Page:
Of all the bits and pieces we sent on that 54.6 million-kilometre journey to Mars aboard a nuclear-powered robot, a drill was one of the most important. To find out if there are organic molecules lodged inside the rocks of Mars from when they formed, we need to analyse dust from below the surface of the red planet, which is what NASA scientists are in the process of doing right now. But how exactly do you drill down into a faraway planet, and then poke around in the dust - remotely - from millions of kilometres away? In the latest episode of Smarter Every Day, Destin takes us to NASA's Jet Propulsion Laboratory (JPL) to find out.

First we meet Mark Rober, a mechanical engineer at JPL who was part of the team that engineered this amazing moment back in 2012, when the Curiosity rover was set down on the Martian surface by some fancy rocket cranes. We head on over to the 'Mars Yard', which is a real-life simulation of the Martian surface, and home to a Curiosity rover that's an exact, working replica of the one sent to Mars. "This is one of a kind. The only one on planet Earth," says Rober, before Destin corrects him.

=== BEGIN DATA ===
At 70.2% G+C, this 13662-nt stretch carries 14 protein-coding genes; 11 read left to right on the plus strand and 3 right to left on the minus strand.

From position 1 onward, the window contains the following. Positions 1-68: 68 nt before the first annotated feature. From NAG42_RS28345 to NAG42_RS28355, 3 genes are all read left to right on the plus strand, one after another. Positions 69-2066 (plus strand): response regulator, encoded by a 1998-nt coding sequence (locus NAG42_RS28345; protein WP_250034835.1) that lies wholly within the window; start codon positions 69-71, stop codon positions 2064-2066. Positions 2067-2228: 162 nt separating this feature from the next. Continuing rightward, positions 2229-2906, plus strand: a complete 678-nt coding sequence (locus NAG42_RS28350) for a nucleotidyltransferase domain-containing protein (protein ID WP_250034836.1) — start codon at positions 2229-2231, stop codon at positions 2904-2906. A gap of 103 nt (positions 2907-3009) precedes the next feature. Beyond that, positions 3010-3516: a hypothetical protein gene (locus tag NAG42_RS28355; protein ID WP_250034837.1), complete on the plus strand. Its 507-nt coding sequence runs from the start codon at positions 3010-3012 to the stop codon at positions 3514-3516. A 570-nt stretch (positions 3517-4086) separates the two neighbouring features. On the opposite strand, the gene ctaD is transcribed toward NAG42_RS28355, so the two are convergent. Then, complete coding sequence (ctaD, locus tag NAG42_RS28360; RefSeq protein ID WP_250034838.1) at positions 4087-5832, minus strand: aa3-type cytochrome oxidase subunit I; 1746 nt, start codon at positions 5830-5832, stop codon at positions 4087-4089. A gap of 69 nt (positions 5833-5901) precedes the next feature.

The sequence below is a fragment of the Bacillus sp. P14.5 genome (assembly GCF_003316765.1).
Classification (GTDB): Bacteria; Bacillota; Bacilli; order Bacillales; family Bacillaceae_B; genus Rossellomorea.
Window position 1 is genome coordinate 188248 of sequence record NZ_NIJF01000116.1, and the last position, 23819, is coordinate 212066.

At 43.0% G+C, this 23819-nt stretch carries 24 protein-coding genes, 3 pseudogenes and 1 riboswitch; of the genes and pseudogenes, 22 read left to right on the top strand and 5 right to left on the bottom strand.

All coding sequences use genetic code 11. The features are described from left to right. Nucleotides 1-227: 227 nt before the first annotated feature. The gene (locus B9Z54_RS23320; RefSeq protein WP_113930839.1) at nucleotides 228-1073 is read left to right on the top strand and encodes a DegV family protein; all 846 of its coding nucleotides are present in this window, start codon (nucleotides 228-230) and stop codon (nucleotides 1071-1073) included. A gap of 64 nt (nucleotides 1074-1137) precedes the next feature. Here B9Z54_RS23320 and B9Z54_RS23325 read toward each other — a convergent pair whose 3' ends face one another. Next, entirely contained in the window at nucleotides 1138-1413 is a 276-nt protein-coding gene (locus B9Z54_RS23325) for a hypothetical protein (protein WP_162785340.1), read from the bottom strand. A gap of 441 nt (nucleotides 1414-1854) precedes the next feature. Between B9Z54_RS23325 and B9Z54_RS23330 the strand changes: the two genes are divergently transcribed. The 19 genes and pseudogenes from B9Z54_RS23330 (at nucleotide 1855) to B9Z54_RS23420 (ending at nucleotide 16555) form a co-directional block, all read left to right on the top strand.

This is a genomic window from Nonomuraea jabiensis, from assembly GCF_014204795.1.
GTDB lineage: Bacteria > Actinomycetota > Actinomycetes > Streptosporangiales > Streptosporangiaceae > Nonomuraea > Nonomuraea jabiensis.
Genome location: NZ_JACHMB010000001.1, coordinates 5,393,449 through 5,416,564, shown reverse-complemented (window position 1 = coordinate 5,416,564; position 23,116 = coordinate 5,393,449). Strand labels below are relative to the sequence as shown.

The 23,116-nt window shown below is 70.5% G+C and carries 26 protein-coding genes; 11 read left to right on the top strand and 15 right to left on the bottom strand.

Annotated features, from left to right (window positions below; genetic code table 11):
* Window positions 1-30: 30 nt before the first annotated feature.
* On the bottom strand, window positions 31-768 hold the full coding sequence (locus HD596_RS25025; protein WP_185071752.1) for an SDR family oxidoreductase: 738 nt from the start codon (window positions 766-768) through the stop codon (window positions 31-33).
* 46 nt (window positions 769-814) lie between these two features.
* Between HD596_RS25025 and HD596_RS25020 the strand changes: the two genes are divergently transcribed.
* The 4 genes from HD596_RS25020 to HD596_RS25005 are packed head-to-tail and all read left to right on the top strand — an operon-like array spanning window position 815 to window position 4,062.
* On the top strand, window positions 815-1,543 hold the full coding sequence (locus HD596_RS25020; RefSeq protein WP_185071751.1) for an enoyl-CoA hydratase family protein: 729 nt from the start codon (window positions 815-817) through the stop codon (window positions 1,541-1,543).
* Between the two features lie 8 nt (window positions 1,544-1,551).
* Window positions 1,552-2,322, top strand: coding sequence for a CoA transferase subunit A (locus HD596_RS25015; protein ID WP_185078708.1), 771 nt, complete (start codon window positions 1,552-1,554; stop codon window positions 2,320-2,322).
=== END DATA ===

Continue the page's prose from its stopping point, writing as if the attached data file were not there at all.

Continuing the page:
"I guess it's two of a kind," he points out. Touché.

The Curiosity duplicate exists so scientists can test various software updates and tricky manoeuveres before they attempt them remotely on Mars. Destin tries not to geek-out too hard (he fails) as he runs through the various parts of the rover for us to see, including the drill bit, the back-up drill bits, and sample collector.

Next we get to see how the drill bits attached to the Curiosity rover would have actually dug down into the Martian surface, thanks to our handy replica of its rocky surface in the JPL yard. Something the scientists behind Curiosity need to be cautious of is if Mars is slightly wet underneath - which it appears to be - this can cause the dust particles to get sticky and jam the drill bit. We meet Ryan, a drill systems engineer at JPL, who shows us exactly how they get around that one.

The final piece of the puzzle is what actually happens to the dust particles after the rover's drill does its job. I'll let Destin run you through that because he does such an awesome job, and you really do need to meet all the scientists he's been talking to at NASA. Watch the latest episode of Smarter Every Day above, and send out some thoughts to the original Curiosity rover on Mars. It must get pretty lonely out there sometimes.